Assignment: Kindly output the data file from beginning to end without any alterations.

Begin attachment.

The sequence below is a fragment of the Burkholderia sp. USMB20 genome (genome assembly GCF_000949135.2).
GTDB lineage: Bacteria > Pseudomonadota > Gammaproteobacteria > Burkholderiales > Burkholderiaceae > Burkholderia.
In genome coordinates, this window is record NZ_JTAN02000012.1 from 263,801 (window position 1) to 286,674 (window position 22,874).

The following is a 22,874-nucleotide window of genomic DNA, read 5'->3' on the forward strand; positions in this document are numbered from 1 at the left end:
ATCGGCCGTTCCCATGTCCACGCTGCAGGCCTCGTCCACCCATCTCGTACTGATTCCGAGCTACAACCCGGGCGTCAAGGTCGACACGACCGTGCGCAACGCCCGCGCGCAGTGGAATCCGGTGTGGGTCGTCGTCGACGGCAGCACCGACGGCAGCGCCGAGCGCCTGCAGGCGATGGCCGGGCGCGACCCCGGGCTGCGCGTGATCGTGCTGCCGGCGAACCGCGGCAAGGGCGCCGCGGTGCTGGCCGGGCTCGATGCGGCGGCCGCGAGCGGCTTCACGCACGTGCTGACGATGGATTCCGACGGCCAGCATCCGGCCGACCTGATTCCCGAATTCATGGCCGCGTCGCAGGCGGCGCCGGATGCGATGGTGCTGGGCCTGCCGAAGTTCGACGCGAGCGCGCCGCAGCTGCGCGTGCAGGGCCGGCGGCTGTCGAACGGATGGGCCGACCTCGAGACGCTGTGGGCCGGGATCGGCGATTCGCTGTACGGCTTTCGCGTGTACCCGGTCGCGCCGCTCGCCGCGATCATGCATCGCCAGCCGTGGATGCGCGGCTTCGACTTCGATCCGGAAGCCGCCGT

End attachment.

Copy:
The sequence below is a fragment of the Burkholderia sp. USMB20 genome (genome assembly GCF_000949135.2).
GTDB lineage: Bacteria > Pseudomonadota > Gammaproteobacteria > Burkholderiales > Burkholderiaceae > Burkholderia.
In genome coordinates, this window is record NZ_JTAN02000012.1 from 263,801 (window position 1) to 286,674 (window position 22,874).

The following is a 22,874-nucleotide window of genomic DNA, read 5'->3' on the forward strand; positions in this document are numbered from 1 at the left end:
ATCGGCCGTTCCCATGTCCACGCTGCAGGCCTCGTCCACCCATCTCGTACTGATTCCGAGCTACAACCCGGGCGTCAAGGTCGACACGACCGTGCGCAACGCCCGCGCGCAGTGGAATCCGGTGTGGGTCGTCGTCGACGGCAGCACCGACGGCAGCGCCGAGCGCCTGCAGGCGATGGCCGGGCGCGACCCCGGGCTGCGCGTGATCGTGCTGCCGGCGAACCGCGGCAAGGGCGCCGCGGTGCTGGCCGGGCTCGATGCGGCGGCCGCGAGCGGCTTCACGCACGTGCTGACGATGGATTCCGACGGCCAGCATCCGGCCGACCTGATTCCCGAATTCATGGCCGCGTCGCAGGCGGCGCCGGATGCGATGGTGCTGGGCCTGCCGAAGTTCGACGCGAGCGCGCCGCAGCTGCGCGTGCAGGGCCGGCGGCTGTCGAACGGATGGGCCGACCTCGAGACGCTGTGGGCCGGGATCGGCGATTCGCTGTACGGCTTTCGCGTGTACCCGGTCGCGCCGCTCGCCGCGATCATGCATCGCCAGCCGTGGATGCGCGGCTTCGACTTCGATCCGGAAGCCGCCGT